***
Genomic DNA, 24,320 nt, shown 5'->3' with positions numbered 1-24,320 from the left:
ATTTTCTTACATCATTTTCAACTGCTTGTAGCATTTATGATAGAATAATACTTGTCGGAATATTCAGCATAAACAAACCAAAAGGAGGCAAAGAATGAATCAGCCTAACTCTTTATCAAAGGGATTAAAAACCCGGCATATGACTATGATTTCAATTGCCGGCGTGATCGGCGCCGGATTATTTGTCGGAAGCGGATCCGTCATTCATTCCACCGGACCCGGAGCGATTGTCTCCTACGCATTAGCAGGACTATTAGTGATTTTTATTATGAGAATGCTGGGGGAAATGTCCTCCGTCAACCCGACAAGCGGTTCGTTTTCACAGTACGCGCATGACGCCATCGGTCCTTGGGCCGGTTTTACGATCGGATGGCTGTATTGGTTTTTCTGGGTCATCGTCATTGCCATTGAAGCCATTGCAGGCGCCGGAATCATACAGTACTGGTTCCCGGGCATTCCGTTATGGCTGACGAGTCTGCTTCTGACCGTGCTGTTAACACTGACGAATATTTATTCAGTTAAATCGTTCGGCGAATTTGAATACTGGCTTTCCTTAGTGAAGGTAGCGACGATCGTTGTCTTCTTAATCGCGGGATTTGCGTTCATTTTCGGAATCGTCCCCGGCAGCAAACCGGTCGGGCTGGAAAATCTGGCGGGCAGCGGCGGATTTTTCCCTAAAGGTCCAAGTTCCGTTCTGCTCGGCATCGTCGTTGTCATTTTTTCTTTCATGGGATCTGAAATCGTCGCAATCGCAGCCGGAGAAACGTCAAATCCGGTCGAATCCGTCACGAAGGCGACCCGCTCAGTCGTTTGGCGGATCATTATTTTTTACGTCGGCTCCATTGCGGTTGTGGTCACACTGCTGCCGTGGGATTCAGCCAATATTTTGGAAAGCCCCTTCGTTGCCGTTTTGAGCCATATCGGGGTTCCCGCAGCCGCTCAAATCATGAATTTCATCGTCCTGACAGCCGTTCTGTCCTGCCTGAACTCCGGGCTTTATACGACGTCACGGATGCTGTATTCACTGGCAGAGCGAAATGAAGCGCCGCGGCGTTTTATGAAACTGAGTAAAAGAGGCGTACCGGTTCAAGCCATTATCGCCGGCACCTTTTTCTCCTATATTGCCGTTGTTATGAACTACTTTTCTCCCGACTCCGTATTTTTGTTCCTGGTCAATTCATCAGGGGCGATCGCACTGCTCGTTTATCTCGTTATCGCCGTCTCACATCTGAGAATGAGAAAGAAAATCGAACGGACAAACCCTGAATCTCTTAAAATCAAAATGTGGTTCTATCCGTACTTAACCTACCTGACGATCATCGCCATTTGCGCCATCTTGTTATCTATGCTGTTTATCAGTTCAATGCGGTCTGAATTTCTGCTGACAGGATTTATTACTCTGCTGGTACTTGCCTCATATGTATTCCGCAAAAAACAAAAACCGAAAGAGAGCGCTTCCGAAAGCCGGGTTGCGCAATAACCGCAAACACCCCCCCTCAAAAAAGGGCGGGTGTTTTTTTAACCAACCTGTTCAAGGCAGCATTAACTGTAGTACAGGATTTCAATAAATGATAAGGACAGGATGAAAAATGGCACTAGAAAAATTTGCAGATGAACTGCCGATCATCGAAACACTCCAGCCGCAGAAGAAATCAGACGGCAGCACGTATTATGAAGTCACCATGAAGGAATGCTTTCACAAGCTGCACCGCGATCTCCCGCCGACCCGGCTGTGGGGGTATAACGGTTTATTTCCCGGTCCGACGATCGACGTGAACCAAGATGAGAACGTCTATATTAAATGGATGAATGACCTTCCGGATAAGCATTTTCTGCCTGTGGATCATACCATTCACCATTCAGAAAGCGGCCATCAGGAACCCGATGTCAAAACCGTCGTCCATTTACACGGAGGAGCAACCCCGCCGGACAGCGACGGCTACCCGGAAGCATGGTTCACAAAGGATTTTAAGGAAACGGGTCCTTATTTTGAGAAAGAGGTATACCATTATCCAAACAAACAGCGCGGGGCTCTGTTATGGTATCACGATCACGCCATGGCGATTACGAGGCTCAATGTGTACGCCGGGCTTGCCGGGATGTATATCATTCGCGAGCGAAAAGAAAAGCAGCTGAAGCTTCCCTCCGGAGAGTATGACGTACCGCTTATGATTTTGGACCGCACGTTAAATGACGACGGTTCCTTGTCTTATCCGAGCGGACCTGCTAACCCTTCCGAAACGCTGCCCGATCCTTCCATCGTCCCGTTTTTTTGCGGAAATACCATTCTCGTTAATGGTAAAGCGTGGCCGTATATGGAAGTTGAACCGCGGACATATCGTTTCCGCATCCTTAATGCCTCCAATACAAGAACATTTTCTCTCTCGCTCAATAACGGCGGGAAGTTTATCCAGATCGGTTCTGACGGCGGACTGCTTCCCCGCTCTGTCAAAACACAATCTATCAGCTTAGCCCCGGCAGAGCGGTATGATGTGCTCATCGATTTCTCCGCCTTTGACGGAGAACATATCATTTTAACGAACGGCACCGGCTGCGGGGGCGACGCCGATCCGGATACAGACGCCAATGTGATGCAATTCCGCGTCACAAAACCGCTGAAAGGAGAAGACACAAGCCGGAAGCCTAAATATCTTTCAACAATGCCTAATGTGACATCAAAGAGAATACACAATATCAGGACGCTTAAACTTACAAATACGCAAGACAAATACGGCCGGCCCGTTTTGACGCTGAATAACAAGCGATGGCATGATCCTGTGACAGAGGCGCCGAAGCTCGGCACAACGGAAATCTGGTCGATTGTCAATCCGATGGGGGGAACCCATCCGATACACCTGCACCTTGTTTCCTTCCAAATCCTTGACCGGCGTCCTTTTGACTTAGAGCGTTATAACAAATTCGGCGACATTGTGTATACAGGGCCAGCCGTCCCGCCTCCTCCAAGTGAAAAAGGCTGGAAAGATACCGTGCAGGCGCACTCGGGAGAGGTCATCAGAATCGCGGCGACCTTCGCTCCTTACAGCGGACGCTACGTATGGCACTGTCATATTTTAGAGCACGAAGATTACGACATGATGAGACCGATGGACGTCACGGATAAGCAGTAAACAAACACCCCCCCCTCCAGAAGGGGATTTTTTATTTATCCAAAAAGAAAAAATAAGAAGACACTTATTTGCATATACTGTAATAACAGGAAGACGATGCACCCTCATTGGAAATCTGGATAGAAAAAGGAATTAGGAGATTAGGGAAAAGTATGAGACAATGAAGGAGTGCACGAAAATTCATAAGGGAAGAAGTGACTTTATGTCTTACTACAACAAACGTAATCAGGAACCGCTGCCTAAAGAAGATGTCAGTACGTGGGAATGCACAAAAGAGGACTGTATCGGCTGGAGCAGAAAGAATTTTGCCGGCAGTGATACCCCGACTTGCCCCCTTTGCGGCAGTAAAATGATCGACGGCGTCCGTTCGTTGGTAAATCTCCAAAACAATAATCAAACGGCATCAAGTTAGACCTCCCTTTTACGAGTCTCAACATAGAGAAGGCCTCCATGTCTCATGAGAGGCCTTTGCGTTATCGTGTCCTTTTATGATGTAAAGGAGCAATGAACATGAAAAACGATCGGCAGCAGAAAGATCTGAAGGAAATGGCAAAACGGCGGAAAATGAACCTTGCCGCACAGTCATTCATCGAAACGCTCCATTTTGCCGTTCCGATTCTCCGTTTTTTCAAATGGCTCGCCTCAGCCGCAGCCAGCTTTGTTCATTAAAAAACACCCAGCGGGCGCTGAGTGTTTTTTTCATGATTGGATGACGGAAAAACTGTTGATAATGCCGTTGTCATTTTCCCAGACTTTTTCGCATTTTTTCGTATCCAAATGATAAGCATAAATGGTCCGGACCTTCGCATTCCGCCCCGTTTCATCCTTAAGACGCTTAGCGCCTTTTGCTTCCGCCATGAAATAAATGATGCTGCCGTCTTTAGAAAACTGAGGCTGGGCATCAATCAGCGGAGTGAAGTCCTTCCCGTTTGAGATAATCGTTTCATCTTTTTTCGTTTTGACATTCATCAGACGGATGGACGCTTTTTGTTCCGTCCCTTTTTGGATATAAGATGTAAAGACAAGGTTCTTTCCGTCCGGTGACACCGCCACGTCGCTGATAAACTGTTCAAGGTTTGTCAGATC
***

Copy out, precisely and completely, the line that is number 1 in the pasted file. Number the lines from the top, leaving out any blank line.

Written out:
Genomic DNA, 24,320 nt, shown 5'->3' with positions numbered 1-24,320 from the left: